module specification

LL6062 - Criminal Litigation (2022/23)

Module specification Module approved to run in 2022/23
Module title Criminal Litigation
Module level Honours (06)
Credit rating for module 15
School Guildhall School of Business and Law
Total study hours 150
114 hours Guided independent study
36 hours Scheduled learning & teaching activities
Assessment components
Type Weighting Qualifying mark Description
In-Course Test 100%   Multiple choice test to examine both factual knowledge and situational judgment.
Running in 2022/23

(Please note that module timeslots are subject to change)
Period Campus Day Time Module Leader
Spring semester North Friday Morning

Module summary

Criminal Litigation provides students with an understanding of criminal litigation in a legal practice context. The course introduces students to the criminal litigation process, including the role and powers of the police in relation to stop and search and arrest, the role of the CPS in charging and prosecuting an offender and the structure and jurisdiction of the criminal courts. The module also introduces students to professional conduct rules in a legal practice context.

The module aims to develop several key transferable skills including independent research, critical analysis and written and oral presentation skills in the context of a practical legal subject. It also aims to give students an insight into the practical aspects of law which is particularly valuable if they are contemplating a career in legal practice.

Student employability will be enhanced by the development both of these skills and also by gaining expertise in answering situational judgment, multiple-choice questions, such as are typical in professional legal assessments such as the Solicitors Qualifying Examination and some Bar Practice courses.


1. Introduction to Criminal Litigation

2. Police Powers
• Stop, Search and Arrest
• Detention and Interrogation
• Obtaining ID evidence
• The decision to prosecute

3. Public Funding

4. Bail Applications

5. Prosecutions
• Either-Way Offence
• Summary Offence
• Indictable Offence

6. Trial Procedure
• Rules of Criminal Evidence
• Corroboration, the ‘Turnbull Guidelines’, Hearsay and Character Evidence
• Sentencing
• Plea in Mitigation

Learning Outcomes LO1 - LO3

Balance of independent study and scheduled teaching activity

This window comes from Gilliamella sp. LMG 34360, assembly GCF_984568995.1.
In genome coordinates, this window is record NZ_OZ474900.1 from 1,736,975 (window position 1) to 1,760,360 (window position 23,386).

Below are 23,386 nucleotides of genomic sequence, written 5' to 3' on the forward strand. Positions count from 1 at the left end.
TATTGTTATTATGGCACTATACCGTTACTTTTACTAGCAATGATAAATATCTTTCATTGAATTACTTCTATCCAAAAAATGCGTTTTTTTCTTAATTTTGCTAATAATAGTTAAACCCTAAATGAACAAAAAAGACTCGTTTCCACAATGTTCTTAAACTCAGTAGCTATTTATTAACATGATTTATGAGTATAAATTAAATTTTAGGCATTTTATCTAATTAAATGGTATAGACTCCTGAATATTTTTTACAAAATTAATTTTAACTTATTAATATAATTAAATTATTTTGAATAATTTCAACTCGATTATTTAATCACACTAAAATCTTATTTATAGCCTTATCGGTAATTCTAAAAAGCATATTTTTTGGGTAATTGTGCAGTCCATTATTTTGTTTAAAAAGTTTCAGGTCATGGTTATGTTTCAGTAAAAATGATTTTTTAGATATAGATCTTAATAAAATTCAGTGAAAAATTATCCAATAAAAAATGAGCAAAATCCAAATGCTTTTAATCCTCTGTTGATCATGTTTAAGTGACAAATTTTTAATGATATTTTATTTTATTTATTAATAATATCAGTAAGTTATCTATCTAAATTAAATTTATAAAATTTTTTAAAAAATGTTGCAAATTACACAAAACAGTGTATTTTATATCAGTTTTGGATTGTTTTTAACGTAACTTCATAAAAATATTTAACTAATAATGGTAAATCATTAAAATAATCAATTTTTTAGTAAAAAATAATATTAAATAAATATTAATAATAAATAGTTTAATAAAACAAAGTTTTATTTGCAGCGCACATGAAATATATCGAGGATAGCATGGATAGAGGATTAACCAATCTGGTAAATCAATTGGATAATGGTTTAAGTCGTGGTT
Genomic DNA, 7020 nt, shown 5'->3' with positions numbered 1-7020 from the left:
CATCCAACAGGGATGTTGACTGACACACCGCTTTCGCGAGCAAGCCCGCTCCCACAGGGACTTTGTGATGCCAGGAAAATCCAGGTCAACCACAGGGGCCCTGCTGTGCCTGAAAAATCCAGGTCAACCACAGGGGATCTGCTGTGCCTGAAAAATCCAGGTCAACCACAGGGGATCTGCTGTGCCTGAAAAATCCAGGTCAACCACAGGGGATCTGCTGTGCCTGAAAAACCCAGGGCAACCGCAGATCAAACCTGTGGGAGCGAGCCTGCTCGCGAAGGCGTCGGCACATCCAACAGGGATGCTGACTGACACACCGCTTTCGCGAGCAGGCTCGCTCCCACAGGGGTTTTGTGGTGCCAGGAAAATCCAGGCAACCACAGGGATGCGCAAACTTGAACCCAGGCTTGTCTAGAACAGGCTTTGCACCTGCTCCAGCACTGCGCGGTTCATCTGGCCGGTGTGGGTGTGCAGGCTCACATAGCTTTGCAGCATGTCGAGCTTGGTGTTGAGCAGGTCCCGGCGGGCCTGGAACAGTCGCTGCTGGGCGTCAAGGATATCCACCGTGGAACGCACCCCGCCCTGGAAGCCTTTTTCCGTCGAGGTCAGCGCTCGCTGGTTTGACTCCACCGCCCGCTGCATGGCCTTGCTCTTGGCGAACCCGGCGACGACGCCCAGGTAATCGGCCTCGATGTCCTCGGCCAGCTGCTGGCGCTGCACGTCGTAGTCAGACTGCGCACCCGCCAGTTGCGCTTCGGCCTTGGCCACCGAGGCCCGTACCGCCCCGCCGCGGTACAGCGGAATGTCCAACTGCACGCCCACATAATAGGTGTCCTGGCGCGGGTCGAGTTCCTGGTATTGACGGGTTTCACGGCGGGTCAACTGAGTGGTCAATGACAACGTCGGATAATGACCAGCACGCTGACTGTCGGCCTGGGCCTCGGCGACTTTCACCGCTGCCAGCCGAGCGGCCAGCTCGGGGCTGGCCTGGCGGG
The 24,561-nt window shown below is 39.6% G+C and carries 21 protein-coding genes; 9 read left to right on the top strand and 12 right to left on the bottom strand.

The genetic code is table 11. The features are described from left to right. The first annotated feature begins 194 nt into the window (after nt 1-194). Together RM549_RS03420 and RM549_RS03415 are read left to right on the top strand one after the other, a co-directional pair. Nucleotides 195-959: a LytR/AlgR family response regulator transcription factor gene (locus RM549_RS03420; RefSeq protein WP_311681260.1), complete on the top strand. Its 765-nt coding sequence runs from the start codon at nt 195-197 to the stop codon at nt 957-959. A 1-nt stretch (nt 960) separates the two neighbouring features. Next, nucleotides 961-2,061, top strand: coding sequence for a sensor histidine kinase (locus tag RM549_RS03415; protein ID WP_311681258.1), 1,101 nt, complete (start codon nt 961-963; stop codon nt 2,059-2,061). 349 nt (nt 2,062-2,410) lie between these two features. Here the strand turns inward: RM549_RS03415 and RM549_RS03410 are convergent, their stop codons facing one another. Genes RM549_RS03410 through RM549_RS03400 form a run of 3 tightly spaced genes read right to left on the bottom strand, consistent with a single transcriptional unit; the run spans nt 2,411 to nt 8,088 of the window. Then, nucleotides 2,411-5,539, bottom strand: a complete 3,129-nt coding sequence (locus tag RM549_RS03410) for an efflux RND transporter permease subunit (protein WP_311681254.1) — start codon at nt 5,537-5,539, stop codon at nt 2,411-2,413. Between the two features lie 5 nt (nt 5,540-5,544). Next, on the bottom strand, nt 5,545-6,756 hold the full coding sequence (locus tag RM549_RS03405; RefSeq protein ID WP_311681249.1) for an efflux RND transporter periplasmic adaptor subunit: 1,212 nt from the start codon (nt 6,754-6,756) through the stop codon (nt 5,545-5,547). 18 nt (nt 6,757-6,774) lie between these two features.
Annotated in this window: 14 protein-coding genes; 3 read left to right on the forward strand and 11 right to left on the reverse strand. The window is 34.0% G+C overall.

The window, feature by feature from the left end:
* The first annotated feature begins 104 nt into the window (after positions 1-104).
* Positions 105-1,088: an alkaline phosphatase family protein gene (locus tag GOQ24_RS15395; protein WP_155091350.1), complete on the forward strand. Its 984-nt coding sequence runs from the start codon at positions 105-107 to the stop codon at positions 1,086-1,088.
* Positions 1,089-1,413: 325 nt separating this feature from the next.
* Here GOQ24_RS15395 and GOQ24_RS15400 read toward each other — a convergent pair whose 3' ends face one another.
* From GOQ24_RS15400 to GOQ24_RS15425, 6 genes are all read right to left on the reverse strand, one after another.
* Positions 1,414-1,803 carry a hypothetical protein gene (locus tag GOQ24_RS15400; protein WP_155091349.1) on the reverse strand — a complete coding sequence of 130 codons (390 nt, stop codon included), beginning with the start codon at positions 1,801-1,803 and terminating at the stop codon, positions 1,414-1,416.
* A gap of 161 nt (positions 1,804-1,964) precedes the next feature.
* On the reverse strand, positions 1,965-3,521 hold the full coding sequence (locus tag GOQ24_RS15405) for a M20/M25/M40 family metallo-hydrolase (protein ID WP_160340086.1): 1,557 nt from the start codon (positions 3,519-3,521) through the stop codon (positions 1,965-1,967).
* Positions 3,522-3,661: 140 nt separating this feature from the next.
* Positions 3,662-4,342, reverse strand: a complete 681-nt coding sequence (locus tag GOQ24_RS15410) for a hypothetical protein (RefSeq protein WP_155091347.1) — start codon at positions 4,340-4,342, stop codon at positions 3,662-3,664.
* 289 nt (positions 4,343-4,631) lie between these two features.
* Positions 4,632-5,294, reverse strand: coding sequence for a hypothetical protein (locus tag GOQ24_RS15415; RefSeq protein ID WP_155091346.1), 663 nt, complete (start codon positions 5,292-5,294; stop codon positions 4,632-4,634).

Learning and Teaching Strategy

Weekly two-hour lecture and one-hour seminar. 

The lecture will be used for:

• Dissemination of knowledge through an overview of each topic with detailed guidance on appropriate aspects;
• An introduction to relevant academic literature;
• Guidance on learning strategies;
• Use of WebLearn and IT resources;
• Whole group questions and discussion.

The seminar will be used for the development of skills necessary to attain the module learning outcomes through:

• Written and oral questions/answers designed to reinforce fundamental rules, principles and cases;
• A range of step-by-step analytical exercises;
• Problem solving;
• IT tasks, such as research of cases and statutes;
• Taking multiple choice tests

Blended Learning

All learning materials, previous examination questions and sample Q/A’s will be on WebLearn for use in directed private study.

Student engagement will be encouraged in both lectures and seminars through weekly use of WebLearn for access to all of the above materials.

There will be required use of the professional legal databases, especially Westlaw and Lexis Library, for legal research.

Opportunities for reflective learning/pdp

Each weekly seminar will contain space for students to reflect on what they have learnt in relation to the overall syllabus. There will be frequent feedback opportunities structured into the timetable and a range of sample answers posted onto WebLearn.

Students’ Study Responsibilities

The need for attendance, punctuality, preparation and engagement will be emphasised with particular reference to written and IT research, problem-solving, team-work, discussion, debate and critical awareness of the subject.

Learning outcomes

On successful completion of this module, the students will be able to:

1. Apply the principles of the criminal litigation in realistic case-studies scenarios.

2. Demonstrate the ability to analyse legal and factual information relating to criminal litigation procedure in a range of hypothetical scenarios.

3. Demonstrate an expertise in answering complex multiple-choice questions about criminal litigation which test situational judgment in a highly nuanced manner

Assessment strategy

Multiple Choice Questions Test (2 hours)


The link to the Talis reading list will be provided when the module is due to start running.